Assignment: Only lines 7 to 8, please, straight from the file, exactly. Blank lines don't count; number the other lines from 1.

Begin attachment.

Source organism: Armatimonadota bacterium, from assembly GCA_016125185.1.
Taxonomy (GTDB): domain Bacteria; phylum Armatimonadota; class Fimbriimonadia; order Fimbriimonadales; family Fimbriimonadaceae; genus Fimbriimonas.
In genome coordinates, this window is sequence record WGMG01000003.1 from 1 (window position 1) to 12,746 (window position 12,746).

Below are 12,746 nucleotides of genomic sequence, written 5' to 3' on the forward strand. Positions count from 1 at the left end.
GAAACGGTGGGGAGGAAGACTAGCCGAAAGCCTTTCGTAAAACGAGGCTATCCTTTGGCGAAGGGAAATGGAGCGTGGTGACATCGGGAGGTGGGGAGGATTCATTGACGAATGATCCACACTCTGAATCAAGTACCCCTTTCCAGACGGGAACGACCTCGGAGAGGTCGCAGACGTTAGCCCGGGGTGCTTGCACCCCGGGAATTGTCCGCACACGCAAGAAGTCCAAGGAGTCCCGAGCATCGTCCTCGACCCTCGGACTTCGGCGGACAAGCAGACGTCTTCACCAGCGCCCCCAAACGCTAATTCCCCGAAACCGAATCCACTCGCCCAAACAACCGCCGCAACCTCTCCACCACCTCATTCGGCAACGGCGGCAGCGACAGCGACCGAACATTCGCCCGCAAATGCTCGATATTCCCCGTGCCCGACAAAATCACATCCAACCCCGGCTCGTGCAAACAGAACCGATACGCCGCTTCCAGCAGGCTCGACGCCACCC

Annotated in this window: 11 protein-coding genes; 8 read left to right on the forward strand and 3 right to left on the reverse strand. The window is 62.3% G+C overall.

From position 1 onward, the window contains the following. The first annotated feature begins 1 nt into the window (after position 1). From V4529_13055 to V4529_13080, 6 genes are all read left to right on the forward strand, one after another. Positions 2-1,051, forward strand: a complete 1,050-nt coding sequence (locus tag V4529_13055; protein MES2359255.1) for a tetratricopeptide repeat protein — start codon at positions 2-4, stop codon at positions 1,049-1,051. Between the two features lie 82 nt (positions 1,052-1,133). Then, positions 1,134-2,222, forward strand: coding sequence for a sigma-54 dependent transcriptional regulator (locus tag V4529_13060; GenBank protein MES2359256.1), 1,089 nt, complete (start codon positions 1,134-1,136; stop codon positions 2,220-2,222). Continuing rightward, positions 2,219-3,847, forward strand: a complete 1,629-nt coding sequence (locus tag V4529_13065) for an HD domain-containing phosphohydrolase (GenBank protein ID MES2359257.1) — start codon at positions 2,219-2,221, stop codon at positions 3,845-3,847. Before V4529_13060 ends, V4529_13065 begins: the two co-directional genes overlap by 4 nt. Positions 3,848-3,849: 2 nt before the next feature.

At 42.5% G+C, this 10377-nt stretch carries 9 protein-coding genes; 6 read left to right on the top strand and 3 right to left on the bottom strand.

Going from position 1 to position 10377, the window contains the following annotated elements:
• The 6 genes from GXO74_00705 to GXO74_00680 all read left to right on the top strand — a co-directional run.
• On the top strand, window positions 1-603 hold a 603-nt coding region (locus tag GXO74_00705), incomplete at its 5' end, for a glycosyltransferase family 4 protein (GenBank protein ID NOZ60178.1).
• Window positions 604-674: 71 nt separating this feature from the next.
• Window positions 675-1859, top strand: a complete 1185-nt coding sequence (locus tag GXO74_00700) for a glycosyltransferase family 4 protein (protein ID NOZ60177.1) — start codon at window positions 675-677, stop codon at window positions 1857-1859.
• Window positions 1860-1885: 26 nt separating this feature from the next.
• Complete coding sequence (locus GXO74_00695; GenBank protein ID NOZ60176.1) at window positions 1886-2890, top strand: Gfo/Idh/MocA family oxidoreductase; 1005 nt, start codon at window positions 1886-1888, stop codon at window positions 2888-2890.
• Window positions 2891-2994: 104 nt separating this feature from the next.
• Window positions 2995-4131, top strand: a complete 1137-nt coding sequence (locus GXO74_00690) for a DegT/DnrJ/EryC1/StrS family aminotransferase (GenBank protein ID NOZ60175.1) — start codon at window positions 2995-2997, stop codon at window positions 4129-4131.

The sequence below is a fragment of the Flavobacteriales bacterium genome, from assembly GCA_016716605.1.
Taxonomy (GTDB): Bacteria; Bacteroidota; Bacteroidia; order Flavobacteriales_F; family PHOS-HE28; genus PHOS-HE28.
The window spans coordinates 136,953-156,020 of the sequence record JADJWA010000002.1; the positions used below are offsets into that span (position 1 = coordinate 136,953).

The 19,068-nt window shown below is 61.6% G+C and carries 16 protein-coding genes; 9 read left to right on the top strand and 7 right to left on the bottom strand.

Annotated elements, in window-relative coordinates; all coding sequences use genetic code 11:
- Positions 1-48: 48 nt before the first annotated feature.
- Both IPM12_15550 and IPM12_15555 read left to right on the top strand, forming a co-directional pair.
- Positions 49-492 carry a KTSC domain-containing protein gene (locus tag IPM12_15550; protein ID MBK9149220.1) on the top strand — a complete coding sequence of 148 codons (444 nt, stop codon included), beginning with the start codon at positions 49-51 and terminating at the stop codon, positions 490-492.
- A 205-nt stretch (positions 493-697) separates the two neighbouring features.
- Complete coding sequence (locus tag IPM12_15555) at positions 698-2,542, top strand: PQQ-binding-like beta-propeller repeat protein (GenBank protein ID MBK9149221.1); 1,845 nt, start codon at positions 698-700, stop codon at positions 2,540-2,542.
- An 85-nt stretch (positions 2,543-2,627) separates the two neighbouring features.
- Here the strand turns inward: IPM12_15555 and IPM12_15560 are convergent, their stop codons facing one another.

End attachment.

From position 1 onward, the window contains the following. The first annotated feature begins 1 nt into the window (after position 1). From V4529_13055 to V4529_13080, 6 genes are all read left to right on the forward strand, one after another. Positions 2-1,051, forward strand: a complete 1,050-nt coding sequence (locus tag V4529_13055; protein MES2359255.1) for a tetratricopeptide repeat protein — start codon at positions 2-4, stop codon at positions 1,049-1,051. Between the two features lie 82 nt (positions 1,052-1,133). Then, positions 1,134-2,222, forward strand: coding sequence for a sigma-54 dependent transcriptional regulator (locus tag V4529_13060; GenBank protein MES2359256.1), 1,089 nt, complete (start codon positions 1,134-1,136; stop codon positions 2,220-2,222). Continuing rightward, positions 2,219-3,847, forward strand: a complete 1,629-nt coding sequence (locus tag V4529_13065) for an HD domain-containing phosphohydrolase (GenBank protein ID MES2359257.1) — start codon at positions 2,219-2,221, stop codon at positions 3,845-3,847. Before V4529_13060 ends, V4529_13065 begins: the two co-directional genes overlap by 4 nt. Positions 3,848-3,849: 2 nt before the next feature.

At 42.5% G+C, this 10377-nt stretch carries 9 protein-coding genes; 6 read left to right on the top strand and 3 right to left on the bottom strand.